Now I know her heart is good and she speaks from a place of compassion. I know that because I recognize myself in her.
But it still ticks me off.
Because I am not a spiritual lightweight.
I take my faith pretty darn seriously.
I start my prayers every morning before my feet touch the ground. I have a bachelor’s degree in religious studies, and a master’s degree in theology. I flew halfway around the world to work with Mother Teresa when I was in graduate school. I have written 17 books on religion and spirituality. I read the entire Bible before my first pimple. I wanted to be a nun until I started sleeping with my husband.
Faith runs in my veins.
It is faith that saved me on that October afternoon in 2005 when I sat in my driveway with 30 bottles of drugs and demanded that God show me a sign that I was supposed to keep living.
But I know better than to stop taking my meds and rely on the power of Jesus.
I have tried that.
My husband found me curled up in a fetal position in our bedroom closet, unable to move.
There have been all kinds of studies that indicate that belief in God can improve mental health. For starters, religion provides a community, a social support that is key to wellbeing. Faith also attaches meaning to events. It attempts to answer the question “Why?” with stories of suffering (like the Book of Job) and redemption (like the life of Jesus). It provides hope, the most critical factor in healing from a mood disorder.
However, there exists this black-and-white, idiotic thinking when it comes to depression and faith: if you believe, then there is no need for treatment of your illness. Would people direct that same logic to conversations about rheumatoid arthritis?
I’m shocked by the stigma that exists in so many faith communities.
The other day, a reader wrote this as a comment to my blog, “Emerging From the Other Side of Depression”:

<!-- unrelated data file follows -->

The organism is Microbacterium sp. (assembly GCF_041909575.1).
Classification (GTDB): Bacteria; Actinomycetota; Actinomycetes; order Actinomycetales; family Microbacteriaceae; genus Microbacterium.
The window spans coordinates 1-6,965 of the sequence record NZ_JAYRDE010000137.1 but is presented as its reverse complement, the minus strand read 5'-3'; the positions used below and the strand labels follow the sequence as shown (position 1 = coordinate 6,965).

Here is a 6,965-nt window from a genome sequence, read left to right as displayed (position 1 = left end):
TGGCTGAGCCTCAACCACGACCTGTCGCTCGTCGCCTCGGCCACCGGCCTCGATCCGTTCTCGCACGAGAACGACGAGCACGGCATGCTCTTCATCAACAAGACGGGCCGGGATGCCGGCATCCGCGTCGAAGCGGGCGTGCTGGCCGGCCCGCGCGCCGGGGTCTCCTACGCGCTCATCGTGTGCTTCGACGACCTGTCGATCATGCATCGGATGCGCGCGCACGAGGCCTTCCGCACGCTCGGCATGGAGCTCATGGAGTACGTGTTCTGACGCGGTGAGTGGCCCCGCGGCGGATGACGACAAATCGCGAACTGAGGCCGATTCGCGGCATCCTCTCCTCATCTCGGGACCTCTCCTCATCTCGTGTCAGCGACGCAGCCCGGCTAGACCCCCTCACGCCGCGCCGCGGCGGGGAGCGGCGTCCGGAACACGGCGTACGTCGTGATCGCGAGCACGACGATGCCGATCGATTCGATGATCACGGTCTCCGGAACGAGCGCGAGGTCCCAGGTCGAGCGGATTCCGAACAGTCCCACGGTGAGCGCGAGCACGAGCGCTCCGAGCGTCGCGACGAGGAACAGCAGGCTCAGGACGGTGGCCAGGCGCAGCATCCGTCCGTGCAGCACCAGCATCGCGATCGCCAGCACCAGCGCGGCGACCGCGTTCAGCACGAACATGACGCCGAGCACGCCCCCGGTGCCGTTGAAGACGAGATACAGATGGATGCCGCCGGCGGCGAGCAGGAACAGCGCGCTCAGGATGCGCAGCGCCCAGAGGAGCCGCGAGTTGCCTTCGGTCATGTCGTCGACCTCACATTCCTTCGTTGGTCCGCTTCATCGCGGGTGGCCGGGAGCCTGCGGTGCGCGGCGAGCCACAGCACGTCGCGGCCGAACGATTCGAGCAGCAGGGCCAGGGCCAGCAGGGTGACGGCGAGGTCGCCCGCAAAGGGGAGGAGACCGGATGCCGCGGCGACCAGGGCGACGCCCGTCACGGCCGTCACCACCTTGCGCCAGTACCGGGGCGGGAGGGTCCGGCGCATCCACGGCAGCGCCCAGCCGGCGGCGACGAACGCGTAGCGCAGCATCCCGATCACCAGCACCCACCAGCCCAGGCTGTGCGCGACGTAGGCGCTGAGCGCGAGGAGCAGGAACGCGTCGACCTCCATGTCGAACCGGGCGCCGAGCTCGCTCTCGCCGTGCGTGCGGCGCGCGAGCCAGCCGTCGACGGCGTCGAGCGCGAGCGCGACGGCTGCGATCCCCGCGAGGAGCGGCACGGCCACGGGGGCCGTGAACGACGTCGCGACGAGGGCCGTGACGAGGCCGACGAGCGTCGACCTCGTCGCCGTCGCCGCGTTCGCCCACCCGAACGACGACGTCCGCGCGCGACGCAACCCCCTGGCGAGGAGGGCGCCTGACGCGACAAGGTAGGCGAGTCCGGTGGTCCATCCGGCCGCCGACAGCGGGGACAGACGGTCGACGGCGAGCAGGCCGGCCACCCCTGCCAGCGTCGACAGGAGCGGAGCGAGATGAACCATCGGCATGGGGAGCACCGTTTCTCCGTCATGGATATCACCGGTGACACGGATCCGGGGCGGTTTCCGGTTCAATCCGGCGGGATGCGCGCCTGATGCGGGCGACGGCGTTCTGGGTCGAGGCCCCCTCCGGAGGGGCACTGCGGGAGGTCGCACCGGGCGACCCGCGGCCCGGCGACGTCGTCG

I am a Christian and I truly believe in Jesus Christ the son of God, and He has helped me through many dark times, but just as the diabetic, the heart patient, the patient with high blood pressure I must have medicine to treat my illness. Unfortunately, many pastors and other Christians say that I am on happy pills, never thinking how sad that makes those of us who struggle with this illness.
I know what she’s talking about, and, man oh man, is it frustrating.
When I was a sophomore at Saint Mary’s College, I went to a Mass in the chapel of one of the dorms on the campus of Notre Dame. I was struggling with suicidal thoughts at the time and had just agreed to start taking an antidepressant after fighting about it for a year and a half with my therapist.
“Psychologists’ offices are starting to replace confessionals,” the priest said. “We need to bring sin and spiritual warfare back to church, where they belong.”
I stood up and walked out.
When I hear a variation of it today in church, I walk out.
It’s not that I don’t believe in miracles.
I have witnessed the breathtaking line of crutches hanging over the grotto in Lourdes, France, a testament to all those crippled persons whose faith somehow allowed them to walk away. Recently a friend of mine was apparently “healed” of her depression during a prayer service and has been able to reduce her meds.
But my God is more high maintenance than that. He demands a little action and cooperation from me, much like the joke about the guy who dies in a flood despite his prayers for God’s rescue.
As the floodwaters rise, a man named Sam calls for God’s help.
First a neighbor offers him a ladder.
“Nope, my God is coming,” Sam replies.
Then the police arrive with a rescue boat. “Hop on board!” they instruct him.
“Thanks but no thanks,” Sam says, “God will save me.”
And finally the national guard provide a helicopter, and he tells them to go away, too.
Sam dies, goes to heaven, and asks God, “Why didn’t you rescue me?”
“I sent a ladder, a lifeboat, and a helicopter…what more could I do?” says God.
Don’t be Sam.
Originally published on “Sanity Break” at EverydayHealth.com.